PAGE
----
Pediatric Supraventricular tachycardia - SIM-one

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Pediatric Supraventricular tachycardia, March 31, 2015, Elaine Ng (Toronto)
Learning objectives
1. Recognition of tachyarrhythmia in a pediatric patient
2. Application of knowledge with prompt initiation of therapy and management of
supraventricular tachycardia
3. Demonstrate skills in conflict management
4. Discuss relevance of consent to treatment by pediatric patient
Scenario summary
An almost 10 year old complains of chest discomfort and is brought into the emergency room by his
older sister. He is otherwise well and there is no significant past medical history. He does not take any
medications and he is not known to have allergies. There have been several previous occasions in the
past year where he had felt chest discomfort with rapid heart rate. They had all resolved on their own,
except for one time he even had to go to the emergency department for treatment. Referral has been
made to see a specialist but there has been no therapy so far.
The candidate/ care provider walks into a scenario where the 17 year old sister and the patient are
having a loud conversation, to the effect that the patient refuses treatment because of previous bad
experience with intravenous starts and adenosine. (The mother is not present in the scenario but she is
on her way.) The patient remains conscious with a rapid heart rate of 220 beats/ minute for the first part
of the scenario, where the candidate is expected to pacify both parties and diagnose and potential
initiate management of the tachyarrhythmia. If adenosine is suggested, the patient cries and loudly
refuses insertion of an IV and treatment. As the scenario progresses, the patient then has a decreased
level of consciousness with corresponding drop in blood pressure. At this point, the sister becomes more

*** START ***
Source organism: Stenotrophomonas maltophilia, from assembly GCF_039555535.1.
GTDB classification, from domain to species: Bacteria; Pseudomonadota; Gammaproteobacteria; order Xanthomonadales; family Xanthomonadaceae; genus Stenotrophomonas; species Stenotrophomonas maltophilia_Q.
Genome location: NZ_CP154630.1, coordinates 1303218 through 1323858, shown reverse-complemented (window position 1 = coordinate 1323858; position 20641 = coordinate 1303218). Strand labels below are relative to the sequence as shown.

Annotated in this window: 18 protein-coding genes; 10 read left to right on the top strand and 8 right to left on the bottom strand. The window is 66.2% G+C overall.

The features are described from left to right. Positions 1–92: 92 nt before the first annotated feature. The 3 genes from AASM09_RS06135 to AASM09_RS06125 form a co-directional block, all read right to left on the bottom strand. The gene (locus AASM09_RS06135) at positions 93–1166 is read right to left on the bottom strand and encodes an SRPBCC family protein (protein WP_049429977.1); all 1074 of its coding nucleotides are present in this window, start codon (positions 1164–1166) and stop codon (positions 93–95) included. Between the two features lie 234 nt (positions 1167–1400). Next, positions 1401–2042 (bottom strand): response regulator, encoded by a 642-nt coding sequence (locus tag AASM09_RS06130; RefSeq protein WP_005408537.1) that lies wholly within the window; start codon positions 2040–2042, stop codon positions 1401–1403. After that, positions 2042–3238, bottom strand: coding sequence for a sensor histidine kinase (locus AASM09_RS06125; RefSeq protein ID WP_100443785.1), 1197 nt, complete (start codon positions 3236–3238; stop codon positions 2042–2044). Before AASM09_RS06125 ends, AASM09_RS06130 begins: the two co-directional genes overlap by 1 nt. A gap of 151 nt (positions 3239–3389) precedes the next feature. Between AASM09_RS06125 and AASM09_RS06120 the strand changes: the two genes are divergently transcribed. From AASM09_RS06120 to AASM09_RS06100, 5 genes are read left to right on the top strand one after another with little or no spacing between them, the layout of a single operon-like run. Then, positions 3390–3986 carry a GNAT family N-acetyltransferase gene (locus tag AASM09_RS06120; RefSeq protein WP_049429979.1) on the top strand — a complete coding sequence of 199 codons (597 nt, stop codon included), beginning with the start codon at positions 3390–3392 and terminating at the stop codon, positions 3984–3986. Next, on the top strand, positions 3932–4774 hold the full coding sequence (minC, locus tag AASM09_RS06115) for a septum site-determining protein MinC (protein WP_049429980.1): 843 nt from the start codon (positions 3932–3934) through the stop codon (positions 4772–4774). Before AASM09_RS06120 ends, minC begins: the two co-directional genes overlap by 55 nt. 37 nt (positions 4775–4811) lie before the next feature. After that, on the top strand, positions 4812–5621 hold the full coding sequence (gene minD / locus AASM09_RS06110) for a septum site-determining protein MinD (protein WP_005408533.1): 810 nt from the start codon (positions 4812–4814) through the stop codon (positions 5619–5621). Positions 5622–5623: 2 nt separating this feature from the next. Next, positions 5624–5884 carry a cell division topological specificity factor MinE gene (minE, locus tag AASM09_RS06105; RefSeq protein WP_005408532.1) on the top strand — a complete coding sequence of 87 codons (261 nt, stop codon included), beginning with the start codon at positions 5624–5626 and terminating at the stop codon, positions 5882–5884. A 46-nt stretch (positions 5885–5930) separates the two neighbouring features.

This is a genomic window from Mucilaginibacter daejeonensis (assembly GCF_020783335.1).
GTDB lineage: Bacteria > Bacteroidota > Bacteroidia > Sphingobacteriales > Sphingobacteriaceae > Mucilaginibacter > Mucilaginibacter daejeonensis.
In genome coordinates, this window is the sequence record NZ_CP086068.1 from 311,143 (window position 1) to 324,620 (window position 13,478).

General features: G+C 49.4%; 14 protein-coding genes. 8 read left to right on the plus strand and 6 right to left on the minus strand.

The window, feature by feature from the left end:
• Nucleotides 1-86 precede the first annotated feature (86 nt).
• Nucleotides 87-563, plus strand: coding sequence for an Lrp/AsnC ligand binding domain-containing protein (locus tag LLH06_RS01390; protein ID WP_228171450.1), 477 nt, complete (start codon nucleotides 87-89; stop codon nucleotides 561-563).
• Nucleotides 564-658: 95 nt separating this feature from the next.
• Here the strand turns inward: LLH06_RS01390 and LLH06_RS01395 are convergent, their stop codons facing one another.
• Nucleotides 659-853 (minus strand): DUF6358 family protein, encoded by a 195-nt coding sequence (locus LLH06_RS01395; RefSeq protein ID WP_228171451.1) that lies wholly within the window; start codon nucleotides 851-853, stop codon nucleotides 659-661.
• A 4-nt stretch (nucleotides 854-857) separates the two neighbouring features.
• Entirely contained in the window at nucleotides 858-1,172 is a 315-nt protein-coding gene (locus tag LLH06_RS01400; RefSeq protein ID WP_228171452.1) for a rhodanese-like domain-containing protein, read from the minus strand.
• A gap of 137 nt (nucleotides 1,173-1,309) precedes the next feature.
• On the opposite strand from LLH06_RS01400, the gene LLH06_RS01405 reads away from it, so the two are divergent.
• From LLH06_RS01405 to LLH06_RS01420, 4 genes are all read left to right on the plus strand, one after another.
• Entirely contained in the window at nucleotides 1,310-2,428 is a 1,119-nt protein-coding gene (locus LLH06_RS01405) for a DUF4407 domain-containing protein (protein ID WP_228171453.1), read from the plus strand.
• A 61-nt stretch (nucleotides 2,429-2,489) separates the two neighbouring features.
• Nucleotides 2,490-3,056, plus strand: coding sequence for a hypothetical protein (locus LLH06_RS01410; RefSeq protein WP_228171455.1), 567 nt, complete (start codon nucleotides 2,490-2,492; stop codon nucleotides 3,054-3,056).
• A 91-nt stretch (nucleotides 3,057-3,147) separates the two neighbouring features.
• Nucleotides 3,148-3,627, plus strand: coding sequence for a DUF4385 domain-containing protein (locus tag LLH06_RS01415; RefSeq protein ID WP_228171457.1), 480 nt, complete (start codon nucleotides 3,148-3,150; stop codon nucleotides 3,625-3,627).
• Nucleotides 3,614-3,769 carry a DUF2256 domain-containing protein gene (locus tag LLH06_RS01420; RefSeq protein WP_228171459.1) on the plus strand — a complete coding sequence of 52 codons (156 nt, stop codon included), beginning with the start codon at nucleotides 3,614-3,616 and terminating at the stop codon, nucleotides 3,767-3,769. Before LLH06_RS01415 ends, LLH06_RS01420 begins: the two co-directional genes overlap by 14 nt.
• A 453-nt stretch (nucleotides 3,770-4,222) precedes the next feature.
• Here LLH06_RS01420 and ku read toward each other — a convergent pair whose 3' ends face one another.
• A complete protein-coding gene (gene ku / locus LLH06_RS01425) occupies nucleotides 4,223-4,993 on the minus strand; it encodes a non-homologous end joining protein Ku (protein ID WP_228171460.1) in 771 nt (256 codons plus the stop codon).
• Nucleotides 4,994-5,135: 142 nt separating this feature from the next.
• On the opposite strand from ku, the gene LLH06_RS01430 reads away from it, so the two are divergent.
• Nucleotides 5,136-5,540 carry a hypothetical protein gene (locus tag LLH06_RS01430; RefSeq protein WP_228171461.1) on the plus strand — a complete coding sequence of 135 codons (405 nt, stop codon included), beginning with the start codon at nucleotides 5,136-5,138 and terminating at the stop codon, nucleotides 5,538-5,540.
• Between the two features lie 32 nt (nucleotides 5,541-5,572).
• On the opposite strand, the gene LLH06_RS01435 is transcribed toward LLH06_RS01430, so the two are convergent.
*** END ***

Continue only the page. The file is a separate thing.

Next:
quiet and concerned and will not be a major distraction. Recognition of SVT and immediate
management is required.
Team brief
Background
Candidate is the physician at the walk in clinic. (This scenario can be modified for a nurse who does the
initial assessment.)
Almost 10 year old, 35kg, previously well patient is brought in by his older sister because of chest
discomfort. He has no significant medical history.
Scenario stages
Initial state – sinus rhythm, HR 220, BP 90/60, RR 20, Temp 36, O2 sat 100%, crying and talking loudly
and arguing with the sister. The patient did not want to be taken to the emergency room because of
previous “awful treatment”.
At about 7 minutes (regardless whether the candidate is successful or not in pacifying both parties) –
SVT HR 220, BP 72/30, RR 26, Temp 36, O2 sat 100% and gradually decrease to about 93-94%, no sound
from patient (not responsive)
The scenario is limited to 12 minutes:
1. If they give adenosine – brief (2 second) sinus rhythm HR 90, then back to SVT
2. If they cardiovert – they would have to consider giving some sedation
Recovery – sinus rhythm, HR 160, BP 100/60 (after 1-2 attempts with each of the therapies mentioned
above)
Equipment
Sim Junior (Laerdal)
Name band, patient folder
Monitoring equipment: ECG, NIBP, O2 sat. No ETCO2
Airway equipment: facemask, guedel airway, Oxygen source and flow inflating bag, LMA #3.0,
laryngoscope, endotracheal tube size 6.0 cuffed, suction
IV access equipment: Angiocath 22g, dressing, IV fluids with drip
Medications: Succinylcholine, atropine, midazolam, morphine, Propofol, adenosine, amiodarone, saline
flushes, 3 way stopcock
Other: bag of ice
Personnel
Candidate: Physician on duty
Supporting personnel: RN, sister, voice of patient
Background evidence for scenario
Supraventricular tachycardia (SVT) is an abnormally fast rhythm originating above the ventricles. It is
most commonly caused by a reentry mechanism that involves an accessory pathway or the AV
conduction system. It is the most common narrow complex tachyarrhythmia in children. It may be
present but undetected for long periods of time until there is cardiac compromise. Common signs and
symptoms in SVT include irritability, poor feeding, rapid breathing, cyanosis and decreased level of
consciousness. Older children may complain of palpitations, shortness of breath, chest discomfort or